The result are wines that are soft, full, and generous, with delicate red-berry fruit, enhanced by a backdrop of soft tannins.
Appelation: Barolo DOCG
Production area: La Fontanazza area – La Morra (Cuneo)
Grapes: Nebbiolo 100%
Vineyard Altitude: 500 mt.
Vineyard age: 12 years
Production per ha: 30 Hl
Colour: Intense garnet red
Flavour: Black currant, liquorice, red fruits and vanilla
Taste: Well balanced, full body, and complex and very long lasting, with amazing sweet tannins.
Alcohol: 14.0% vol.
Service temperature: 18 – 20 °C
Food Matching: Red meat, braised beef, aged cheese.
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Mission Codename: Back Home in the Piedmont
Operative: Agent White & Agent Baco Noir
Objective: Resume regular winery recon with Agent Baco Noir
Mission Status: Ongoing!
Current Winery: Fattoria Giacomo Marengo
Wine Subject: 2001 Fontanazza Barolo DOCG
Winemaker: Emilio Maregno & Roberto Voerzio
The greatest of all Italian wines are arguably made with from the Nebbiolo grape. Barolo, from the Piedmont made this grape famous, and for good reason. Most people don’t give Barolos enough time and drink them young, but those patient enough to wait at least 7 – 8 years, and often as much as 20 plus years are handsomely rewarded with a wine that is the ultimate expression of the grape. The most prized bottlings of Barolo are those from an exceptional single vineyard.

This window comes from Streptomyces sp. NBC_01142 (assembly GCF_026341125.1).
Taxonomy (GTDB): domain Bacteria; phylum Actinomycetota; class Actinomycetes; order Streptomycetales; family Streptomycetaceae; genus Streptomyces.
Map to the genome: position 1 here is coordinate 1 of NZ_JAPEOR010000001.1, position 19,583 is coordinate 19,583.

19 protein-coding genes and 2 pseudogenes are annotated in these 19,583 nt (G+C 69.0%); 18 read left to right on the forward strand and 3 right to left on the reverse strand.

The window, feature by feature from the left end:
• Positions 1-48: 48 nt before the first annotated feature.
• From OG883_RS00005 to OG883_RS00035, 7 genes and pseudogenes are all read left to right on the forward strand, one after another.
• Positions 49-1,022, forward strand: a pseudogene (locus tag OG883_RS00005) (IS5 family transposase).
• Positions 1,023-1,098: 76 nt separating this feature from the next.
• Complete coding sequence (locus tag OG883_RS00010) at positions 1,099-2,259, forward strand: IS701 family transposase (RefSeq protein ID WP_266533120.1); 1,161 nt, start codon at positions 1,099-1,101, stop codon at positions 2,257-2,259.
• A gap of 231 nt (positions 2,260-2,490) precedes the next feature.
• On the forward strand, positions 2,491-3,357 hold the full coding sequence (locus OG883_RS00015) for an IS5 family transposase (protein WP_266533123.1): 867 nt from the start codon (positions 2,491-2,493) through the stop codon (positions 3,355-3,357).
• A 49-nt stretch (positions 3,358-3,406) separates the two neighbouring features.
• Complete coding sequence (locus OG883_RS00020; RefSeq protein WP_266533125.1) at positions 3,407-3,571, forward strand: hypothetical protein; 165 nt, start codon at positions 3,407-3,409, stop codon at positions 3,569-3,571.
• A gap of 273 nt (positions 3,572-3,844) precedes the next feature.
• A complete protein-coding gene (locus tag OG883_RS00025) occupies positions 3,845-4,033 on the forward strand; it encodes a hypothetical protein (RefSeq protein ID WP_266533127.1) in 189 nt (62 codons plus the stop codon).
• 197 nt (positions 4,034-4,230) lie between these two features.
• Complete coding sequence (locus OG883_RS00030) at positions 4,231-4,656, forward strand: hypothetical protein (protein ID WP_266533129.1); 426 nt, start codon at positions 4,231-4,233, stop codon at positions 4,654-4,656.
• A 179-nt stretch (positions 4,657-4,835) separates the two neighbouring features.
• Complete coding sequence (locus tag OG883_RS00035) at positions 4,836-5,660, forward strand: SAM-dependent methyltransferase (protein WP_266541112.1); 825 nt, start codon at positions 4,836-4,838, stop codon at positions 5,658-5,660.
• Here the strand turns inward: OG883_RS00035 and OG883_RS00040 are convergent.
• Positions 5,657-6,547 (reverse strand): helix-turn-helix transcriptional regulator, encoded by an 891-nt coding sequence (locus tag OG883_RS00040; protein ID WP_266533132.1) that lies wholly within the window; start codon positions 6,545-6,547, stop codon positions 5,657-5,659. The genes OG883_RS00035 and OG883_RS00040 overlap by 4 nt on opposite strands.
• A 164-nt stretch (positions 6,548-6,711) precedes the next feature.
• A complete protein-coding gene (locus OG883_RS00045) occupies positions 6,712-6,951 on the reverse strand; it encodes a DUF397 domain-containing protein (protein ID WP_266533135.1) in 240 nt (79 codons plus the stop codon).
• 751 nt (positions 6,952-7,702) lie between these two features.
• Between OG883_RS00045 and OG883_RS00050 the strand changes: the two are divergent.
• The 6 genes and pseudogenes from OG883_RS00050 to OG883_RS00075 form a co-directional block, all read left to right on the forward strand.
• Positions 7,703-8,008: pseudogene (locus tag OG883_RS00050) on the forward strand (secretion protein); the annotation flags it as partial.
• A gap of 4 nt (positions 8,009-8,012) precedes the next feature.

2001 was an exceptional vintage rated 97 points by Wine Enthusiast in the Piedmont and these wines are just now really hitting their peak.
Wine Spies Tasting Profile:
Look – Clear and medium dark garnet with ruby red in color with orange and brick hues along the edges. This wine has an almost port like color quality to it. Slow thin legs line the edge of the glass when swirled.
Smell – This wine has an amazing nose, immediate after opening the bottle you’ll be hit by a perfectly balance blend of red and black fruit, licorice, floral potpourri, Italian zesty tar and toast. (Waiting for this wine to open up, I had a glass sitting on my desk near my window, I was hit with more amazing aromas every time the wind blew over the top of the glass.)
Feel – The attack on this full-bodied wine is smooth and dry with fine tannins. Clearly old-world in its texture with hints of spice and balanced acidity.